“Through the design process, we made some modifications as I thought more about how we were building this specifically for cubs, but there was an opportunity to make the area more versatile in its purpose,” he said. “If we have a cheetah that breaks a leg, for example, or has another major medical issue that requires it to be contained, now that cheetah can remain at our Cheetah Hill facility instead of having to move to our vet clinic. The animal doesn’t have to be separated as far from the other cheetahs.

“If we don’t have cubs or an adult with a medical issue, then we can still put this yard to use with a healthy adult. It could also be a birthing yard where we put a pregnant mother or a quarantine yard for incoming cheetahs. Every option is on the table.”

This photo shows a portion of the 9,000-square-foot yard. When cubs are old enough, they are given access to the yard during the day and then contained at night in the safety of the building and holding area. The yard is also large enough to house adult cheetahs.

Ahistus explained why having the new yard within the existing cheetah facility is so crucial.

“It’s easier for us to manage the cheetahs when they’re in the facility, plus this will enable our animal health staff to provide an even higher level of veterinary care,” he said. “The yard is close to where our diet prep is done and where we spend a large portion of our time. We can constantly check on the cubs and don’t have to drive across the property or take time away from our other duties. Now, there is more overlap due to the proximity.

The building is temperature-controlled and the staff has the ability to provide heat or air conditioning to any cubs or medical patients as needed.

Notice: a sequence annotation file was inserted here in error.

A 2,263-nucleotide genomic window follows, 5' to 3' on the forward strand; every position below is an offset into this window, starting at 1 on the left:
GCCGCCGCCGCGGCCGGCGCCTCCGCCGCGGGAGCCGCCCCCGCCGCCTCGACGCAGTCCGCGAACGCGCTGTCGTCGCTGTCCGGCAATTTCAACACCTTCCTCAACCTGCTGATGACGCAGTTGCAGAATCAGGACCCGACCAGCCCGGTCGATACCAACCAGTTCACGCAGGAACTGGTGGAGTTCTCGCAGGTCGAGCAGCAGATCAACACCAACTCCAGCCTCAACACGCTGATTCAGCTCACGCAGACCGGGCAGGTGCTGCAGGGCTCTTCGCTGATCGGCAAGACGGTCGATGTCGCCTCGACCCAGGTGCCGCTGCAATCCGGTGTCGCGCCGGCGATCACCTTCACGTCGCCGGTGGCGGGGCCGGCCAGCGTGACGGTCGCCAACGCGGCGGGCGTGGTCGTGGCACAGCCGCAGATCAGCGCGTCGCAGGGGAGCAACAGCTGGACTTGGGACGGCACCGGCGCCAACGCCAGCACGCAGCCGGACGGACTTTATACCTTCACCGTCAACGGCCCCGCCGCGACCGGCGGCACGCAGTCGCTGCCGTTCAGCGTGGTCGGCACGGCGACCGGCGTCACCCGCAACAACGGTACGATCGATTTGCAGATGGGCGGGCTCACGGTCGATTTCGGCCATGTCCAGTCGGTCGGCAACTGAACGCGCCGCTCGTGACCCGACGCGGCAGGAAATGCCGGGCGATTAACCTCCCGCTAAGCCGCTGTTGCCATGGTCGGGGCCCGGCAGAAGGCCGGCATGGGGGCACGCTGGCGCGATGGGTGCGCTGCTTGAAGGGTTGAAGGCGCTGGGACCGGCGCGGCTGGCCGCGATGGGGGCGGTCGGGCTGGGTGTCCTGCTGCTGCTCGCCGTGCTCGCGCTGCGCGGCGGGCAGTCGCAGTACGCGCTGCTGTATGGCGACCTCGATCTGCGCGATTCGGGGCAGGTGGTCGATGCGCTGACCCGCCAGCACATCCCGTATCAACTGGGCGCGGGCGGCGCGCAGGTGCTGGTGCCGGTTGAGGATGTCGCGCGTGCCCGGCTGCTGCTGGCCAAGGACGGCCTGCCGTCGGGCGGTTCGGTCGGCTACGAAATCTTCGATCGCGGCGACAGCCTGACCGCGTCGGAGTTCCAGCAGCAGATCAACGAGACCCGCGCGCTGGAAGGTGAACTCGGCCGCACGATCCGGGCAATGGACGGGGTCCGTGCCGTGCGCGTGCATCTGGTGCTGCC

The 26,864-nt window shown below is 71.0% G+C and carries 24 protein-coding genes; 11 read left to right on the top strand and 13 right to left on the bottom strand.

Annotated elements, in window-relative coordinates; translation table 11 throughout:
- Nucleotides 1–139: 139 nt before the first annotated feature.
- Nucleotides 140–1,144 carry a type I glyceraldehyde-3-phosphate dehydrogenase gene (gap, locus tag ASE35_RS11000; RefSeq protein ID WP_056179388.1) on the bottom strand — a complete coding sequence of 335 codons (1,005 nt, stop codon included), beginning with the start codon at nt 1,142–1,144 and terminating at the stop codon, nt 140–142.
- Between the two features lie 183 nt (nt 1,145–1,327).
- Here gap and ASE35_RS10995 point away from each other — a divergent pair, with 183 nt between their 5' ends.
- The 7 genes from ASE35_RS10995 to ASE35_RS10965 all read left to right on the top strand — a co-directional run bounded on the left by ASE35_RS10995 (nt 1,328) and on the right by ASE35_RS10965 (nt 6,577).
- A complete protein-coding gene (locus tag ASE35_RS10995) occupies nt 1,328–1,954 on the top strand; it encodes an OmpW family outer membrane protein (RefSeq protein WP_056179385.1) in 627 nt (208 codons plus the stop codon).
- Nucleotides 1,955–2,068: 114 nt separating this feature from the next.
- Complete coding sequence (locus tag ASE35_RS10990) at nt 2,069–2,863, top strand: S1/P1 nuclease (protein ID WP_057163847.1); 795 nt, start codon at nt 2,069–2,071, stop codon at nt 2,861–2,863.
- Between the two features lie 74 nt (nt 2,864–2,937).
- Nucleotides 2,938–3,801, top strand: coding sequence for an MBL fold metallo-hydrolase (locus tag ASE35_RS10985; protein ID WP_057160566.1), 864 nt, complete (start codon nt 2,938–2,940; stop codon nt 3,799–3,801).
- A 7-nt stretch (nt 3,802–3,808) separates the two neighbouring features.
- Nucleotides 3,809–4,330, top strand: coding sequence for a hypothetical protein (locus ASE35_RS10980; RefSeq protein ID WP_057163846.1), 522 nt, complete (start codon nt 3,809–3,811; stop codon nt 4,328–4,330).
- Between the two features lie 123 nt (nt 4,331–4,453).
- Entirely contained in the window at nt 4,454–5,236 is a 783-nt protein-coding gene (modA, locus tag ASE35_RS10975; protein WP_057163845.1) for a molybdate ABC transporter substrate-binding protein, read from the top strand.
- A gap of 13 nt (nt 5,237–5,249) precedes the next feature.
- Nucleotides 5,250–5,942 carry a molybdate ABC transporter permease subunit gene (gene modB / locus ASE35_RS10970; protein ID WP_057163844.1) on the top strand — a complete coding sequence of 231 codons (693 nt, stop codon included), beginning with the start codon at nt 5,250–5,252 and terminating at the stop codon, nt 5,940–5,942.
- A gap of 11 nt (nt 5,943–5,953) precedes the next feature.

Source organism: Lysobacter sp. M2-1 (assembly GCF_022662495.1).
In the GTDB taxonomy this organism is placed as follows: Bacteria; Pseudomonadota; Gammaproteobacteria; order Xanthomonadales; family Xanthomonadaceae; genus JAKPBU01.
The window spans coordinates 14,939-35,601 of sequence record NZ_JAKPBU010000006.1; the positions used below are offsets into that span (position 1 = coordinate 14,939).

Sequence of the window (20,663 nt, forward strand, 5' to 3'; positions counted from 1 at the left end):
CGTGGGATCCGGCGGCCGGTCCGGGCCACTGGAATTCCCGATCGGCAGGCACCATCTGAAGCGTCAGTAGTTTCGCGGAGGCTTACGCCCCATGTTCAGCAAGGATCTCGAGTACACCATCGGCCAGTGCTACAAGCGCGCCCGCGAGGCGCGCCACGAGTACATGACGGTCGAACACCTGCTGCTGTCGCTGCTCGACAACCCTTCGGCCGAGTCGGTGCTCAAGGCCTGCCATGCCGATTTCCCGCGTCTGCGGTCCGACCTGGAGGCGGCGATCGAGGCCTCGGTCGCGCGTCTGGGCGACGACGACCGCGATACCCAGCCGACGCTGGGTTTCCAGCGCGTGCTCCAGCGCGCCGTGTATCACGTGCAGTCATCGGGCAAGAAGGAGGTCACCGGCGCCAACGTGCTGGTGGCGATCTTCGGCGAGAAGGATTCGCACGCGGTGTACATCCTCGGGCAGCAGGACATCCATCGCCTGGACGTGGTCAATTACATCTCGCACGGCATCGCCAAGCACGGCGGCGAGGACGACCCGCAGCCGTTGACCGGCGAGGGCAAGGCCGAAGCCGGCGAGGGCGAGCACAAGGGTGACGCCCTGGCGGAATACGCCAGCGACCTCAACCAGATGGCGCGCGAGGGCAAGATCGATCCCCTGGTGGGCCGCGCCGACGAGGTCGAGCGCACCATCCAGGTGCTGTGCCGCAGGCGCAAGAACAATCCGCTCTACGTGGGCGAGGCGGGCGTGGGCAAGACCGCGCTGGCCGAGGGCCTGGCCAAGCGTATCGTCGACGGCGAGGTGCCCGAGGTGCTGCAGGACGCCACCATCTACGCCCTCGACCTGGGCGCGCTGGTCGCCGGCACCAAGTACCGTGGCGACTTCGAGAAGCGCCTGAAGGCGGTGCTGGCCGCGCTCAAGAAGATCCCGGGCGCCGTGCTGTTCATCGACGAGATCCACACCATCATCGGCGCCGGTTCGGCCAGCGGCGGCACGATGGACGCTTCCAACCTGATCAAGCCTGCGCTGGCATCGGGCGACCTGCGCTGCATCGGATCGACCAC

Inside the building, there are two stalls that animals have access to at all times. Guillotine doors are used to shift animals between the stalls, outside into the feed crush, or outside into the containment yard.

“When you are hand-raising cubs – which is never optimal but sometimes necessary, they need to grow up around other cheetahs. They need to see individuals of their own species, because the cubs will then exhibit more natural behaviors as they develop. It sets them up for better reproductive success when they reach adulthood.

“If you hand-raise cubs that don’t ever see other cats and only see humans, they tend to imprint on humans more and don’t know how to interact with other cheetahs, thus their reproductive success plummets. For this reason alone, this yard is a crucial addition to our program. I want to thank everyone who donated to the Cheetah Challenge, Mary McDermott and the Eugene McDermott Foundation for their generous donation, as well as all of our staff who did their part to help make this happen along the way.”

A fully-enclosed outdoor containment yard can be used to provide a safe outdoor space for young cubs or a place to manage any injured cheetahs that need to have their mobility restricted in order to recover.

Fossil Rim Project Manager Louis Pienaar addressed the parties involved on his thank-you list, as well.